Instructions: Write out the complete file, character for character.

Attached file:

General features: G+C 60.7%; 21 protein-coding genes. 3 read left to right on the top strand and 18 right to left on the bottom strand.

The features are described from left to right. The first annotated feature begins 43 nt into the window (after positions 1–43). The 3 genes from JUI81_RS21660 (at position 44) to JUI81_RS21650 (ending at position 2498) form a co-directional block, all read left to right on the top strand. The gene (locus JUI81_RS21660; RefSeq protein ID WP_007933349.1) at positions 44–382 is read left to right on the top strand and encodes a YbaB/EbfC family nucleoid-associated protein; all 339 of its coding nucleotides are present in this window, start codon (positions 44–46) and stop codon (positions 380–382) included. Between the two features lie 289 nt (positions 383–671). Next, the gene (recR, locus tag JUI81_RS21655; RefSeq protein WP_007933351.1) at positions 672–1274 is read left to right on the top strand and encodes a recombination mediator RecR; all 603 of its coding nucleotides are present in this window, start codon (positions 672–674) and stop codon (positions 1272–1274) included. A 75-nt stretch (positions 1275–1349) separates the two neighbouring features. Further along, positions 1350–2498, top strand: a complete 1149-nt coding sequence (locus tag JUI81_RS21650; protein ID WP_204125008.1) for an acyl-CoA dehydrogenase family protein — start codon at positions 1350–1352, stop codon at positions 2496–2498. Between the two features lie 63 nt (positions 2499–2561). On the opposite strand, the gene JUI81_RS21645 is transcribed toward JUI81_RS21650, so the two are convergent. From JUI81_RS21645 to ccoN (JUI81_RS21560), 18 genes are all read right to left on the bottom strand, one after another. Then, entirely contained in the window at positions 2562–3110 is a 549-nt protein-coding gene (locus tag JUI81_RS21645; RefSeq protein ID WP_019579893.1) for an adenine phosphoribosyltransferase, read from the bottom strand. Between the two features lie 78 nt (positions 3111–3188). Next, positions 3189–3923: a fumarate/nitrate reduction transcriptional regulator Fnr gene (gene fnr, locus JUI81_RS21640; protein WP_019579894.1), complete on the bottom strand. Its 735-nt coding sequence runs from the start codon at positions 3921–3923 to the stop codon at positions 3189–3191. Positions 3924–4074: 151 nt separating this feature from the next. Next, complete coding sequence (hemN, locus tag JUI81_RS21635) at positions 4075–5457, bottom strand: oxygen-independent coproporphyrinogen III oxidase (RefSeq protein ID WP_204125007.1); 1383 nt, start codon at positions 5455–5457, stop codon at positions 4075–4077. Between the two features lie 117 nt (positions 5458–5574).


General features: G+C 60.7%; 21 protein-coding genes. 3 read left to right on the top strand and 18 right to left on the bottom strand.

The features are described from left to right. The first annotated feature begins 43 nt into the window (after positions 1–43). The 3 genes from JUI81_RS21660 (at position 44) to JUI81_RS21650 (ending at position 2498) form a co-directional block, all read left to right on the top strand. The gene (locus JUI81_RS21660; RefSeq protein ID WP_007933349.1) at positions 44–382 is read left to right on the top strand and encodes a YbaB/EbfC family nucleoid-associated protein; all 339 of its coding nucleotides are present in this window, start codon (positions 44–46) and stop codon (positions 380–382) included. Between the two features lie 289 nt (positions 383–671). Next, the gene (recR, locus tag JUI81_RS21655; RefSeq protein WP_007933351.1) at positions 672–1274 is read left to right on the top strand and encodes a recombination mediator RecR; all 603 of its coding nucleotides are present in this window, start codon (positions 672–674) and stop codon (positions 1272–1274) included. A 75-nt stretch (positions 1275–1349) separates the two neighbouring features. Further along, positions 1350–2498, top strand: a complete 1149-nt coding sequence (locus tag JUI81_RS21650; protein ID WP_204125008.1) for an acyl-CoA dehydrogenase family protein — start codon at positions 1350–1352, stop codon at positions 2496–2498. Between the two features lie 63 nt (positions 2499–2561). On the opposite strand, the gene JUI81_RS21645 is transcribed toward JUI81_RS21650, so the two are convergent. From JUI81_RS21645 to ccoN (JUI81_RS21560), 18 genes are all read right to left on the bottom strand, one after another. Then, entirely contained in the window at positions 2562–3110 is a 549-nt protein-coding gene (locus tag JUI81_RS21645; RefSeq protein ID WP_019579893.1) for an adenine phosphoribosyltransferase, read from the bottom strand. Between the two features lie 78 nt (positions 3111–3188). Next, positions 3189–3923: a fumarate/nitrate reduction transcriptional regulator Fnr gene (gene fnr, locus JUI81_RS21640; protein WP_019579894.1), complete on the bottom strand. Its 735-nt coding sequence runs from the start codon at positions 3921–3923 to the stop codon at positions 3189–3191. Positions 3924–4074: 151 nt separating this feature from the next. Next, complete coding sequence (hemN, locus tag JUI81_RS21635) at positions 4075–5457, bottom strand: oxygen-independent coproporphyrinogen III oxidase (RefSeq protein ID WP_204125007.1); 1383 nt, start codon at positions 5455–5457, stop codon at positions 4075–4077. Between the two features lie 117 nt (positions 5458–5574).